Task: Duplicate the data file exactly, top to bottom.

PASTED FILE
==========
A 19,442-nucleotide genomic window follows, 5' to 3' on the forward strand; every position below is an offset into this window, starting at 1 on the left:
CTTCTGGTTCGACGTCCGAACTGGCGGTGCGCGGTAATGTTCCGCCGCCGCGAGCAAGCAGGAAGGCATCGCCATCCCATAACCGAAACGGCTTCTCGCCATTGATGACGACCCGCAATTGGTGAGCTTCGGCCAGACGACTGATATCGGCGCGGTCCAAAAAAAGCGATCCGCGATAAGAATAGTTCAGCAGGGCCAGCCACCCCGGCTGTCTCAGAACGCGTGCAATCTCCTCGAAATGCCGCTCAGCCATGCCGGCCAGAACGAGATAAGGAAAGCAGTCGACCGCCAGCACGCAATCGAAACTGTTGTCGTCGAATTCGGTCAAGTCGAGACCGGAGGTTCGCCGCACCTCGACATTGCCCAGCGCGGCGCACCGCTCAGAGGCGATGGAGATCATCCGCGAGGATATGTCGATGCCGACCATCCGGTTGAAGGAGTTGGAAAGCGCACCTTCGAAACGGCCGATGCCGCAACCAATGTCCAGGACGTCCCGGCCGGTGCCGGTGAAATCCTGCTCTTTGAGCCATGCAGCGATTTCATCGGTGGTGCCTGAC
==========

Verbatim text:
A 19,442-nucleotide genomic window follows, 5' to 3' on the forward strand; every position below is an offset into this window, starting at 1 on the left:
CTTCTGGTTCGACGTCCGAACTGGCGGTGCGCGGTAATGTTCCGCCGCCGCGAGCAAGCAGGAAGGCATCGCCATCCCATAACCGAAACGGCTTCTCGCCATTGATGACGACCCGCAATTGGTGAGCTTCGGCCAGACGACTGATATCGGCGCGGTCCAAAAAAAGCGATCCGCGATAAGAATAGTTCAGCAGGGCCAGCCACCCCGGCTGTCTCAGAACGCGTGCAATCTCCTCGAAATGCCGCTCAGCCATGCCGGCCAGAACGAGATAAGGAAAGCAGTCGACCGCCAGCACGCAATCGAAACTGTTGTCGTCGAATTCGGTCAAGTCGAGACCGGAGGTTCGCCGCACCTCGACATTGCCCAGCGCGGCGCACCGCTCAGAGGCGATGGAGATCATCCGCGAGGATATGTCGATGCCGACCATCCGGTTGAAGGAGTTGGAAAGCGCACCTTCGAAACGGCCGATGCCGCAACCAATGTCCAGGACGTCCCGGCCGGTGCCGGTGAAATCCTGCTCTTTGAGCCATGCAGCGATTTCATCGGTGGTGCCTGAC